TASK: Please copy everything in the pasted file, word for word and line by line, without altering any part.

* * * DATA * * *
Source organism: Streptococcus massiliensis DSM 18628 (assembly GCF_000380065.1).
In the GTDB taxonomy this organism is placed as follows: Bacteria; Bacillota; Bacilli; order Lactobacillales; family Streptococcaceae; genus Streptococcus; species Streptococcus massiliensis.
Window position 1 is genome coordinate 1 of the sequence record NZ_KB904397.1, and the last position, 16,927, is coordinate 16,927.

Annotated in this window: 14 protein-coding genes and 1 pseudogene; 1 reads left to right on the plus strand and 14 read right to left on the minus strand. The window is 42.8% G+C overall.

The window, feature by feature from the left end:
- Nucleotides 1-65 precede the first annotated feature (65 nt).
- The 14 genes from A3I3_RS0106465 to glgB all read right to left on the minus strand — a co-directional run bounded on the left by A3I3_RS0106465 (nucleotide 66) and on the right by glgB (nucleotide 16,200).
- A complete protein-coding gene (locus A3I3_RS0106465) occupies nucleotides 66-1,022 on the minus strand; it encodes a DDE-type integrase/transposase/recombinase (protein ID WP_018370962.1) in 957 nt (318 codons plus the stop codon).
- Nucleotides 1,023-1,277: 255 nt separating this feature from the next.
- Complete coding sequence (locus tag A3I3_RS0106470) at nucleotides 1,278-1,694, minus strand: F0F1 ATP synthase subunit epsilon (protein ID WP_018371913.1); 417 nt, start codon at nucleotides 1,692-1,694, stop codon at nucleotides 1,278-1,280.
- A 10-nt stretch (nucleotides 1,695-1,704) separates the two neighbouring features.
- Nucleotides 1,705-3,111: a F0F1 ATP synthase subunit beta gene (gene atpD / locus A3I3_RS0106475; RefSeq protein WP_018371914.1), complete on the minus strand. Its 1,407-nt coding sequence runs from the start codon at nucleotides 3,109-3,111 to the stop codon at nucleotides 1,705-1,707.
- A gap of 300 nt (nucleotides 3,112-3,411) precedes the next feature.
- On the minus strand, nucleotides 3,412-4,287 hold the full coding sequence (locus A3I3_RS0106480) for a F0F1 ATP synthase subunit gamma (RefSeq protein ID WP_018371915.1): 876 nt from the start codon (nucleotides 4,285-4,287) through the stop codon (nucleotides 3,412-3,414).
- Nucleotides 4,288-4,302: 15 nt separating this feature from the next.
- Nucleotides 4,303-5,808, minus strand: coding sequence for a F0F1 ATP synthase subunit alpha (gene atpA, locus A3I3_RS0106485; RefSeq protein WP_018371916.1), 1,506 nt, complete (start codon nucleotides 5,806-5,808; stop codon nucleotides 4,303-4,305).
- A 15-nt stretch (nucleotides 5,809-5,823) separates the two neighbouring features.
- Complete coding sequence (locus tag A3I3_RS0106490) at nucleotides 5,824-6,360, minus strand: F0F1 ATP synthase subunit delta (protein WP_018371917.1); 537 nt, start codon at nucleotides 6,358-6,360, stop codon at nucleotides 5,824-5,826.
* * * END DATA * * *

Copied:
Source organism: Streptococcus massiliensis DSM 18628 (assembly GCF_000380065.1).
In the GTDB taxonomy this organism is placed as follows: Bacteria; Bacillota; Bacilli; order Lactobacillales; family Streptococcaceae; genus Streptococcus; species Streptococcus massiliensis.
Window position 1 is genome coordinate 1 of the sequence record NZ_KB904397.1, and the last position, 16,927, is coordinate 16,927.

Annotated in this window: 14 protein-coding genes and 1 pseudogene; 1 reads left to right on the plus strand and 14 read right to left on the minus strand. The window is 42.8% G+C overall.

The window, feature by feature from the left end:
- Nucleotides 1-65 precede the first annotated feature (65 nt).
- The 14 genes from A3I3_RS0106465 to glgB all read right to left on the minus strand — a co-directional run bounded on the left by A3I3_RS0106465 (nucleotide 66) and on the right by glgB (nucleotide 16,200).
- A complete protein-coding gene (locus A3I3_RS0106465) occupies nucleotides 66-1,022 on the minus strand; it encodes a DDE-type integrase/transposase/recombinase (protein ID WP_018370962.1) in 957 nt (318 codons plus the stop codon).
- Nucleotides 1,023-1,277: 255 nt separating this feature from the next.
- Complete coding sequence (locus tag A3I3_RS0106470) at nucleotides 1,278-1,694, minus strand: F0F1 ATP synthase subunit epsilon (protein ID WP_018371913.1); 417 nt, start codon at nucleotides 1,692-1,694, stop codon at nucleotides 1,278-1,280.
- A 10-nt stretch (nucleotides 1,695-1,704) separates the two neighbouring features.
- Nucleotides 1,705-3,111: a F0F1 ATP synthase subunit beta gene (gene atpD / locus A3I3_RS0106475; RefSeq protein WP_018371914.1), complete on the minus strand. Its 1,407-nt coding sequence runs from the start codon at nucleotides 3,109-3,111 to the stop codon at nucleotides 1,705-1,707.
- A gap of 300 nt (nucleotides 3,112-3,411) precedes the next feature.
- On the minus strand, nucleotides 3,412-4,287 hold the full coding sequence (locus A3I3_RS0106480) for a F0F1 ATP synthase subunit gamma (RefSeq protein ID WP_018371915.1): 876 nt from the start codon (nucleotides 4,285-4,287) through the stop codon (nucleotides 3,412-3,414).
- Nucleotides 4,288-4,302: 15 nt separating this feature from the next.
- Nucleotides 4,303-5,808, minus strand: coding sequence for a F0F1 ATP synthase subunit alpha (gene atpA, locus A3I3_RS0106485; RefSeq protein WP_018371916.1), 1,506 nt, complete (start codon nucleotides 5,806-5,808; stop codon nucleotides 4,303-4,305).
- A 15-nt stretch (nucleotides 5,809-5,823) separates the two neighbouring features.
- Complete coding sequence (locus tag A3I3_RS0106490) at nucleotides 5,824-6,360, minus strand: F0F1 ATP synthase subunit delta (protein WP_018371917.1); 537 nt, start codon at nucleotides 6,358-6,360, stop codon at nucleotides 5,824-5,826.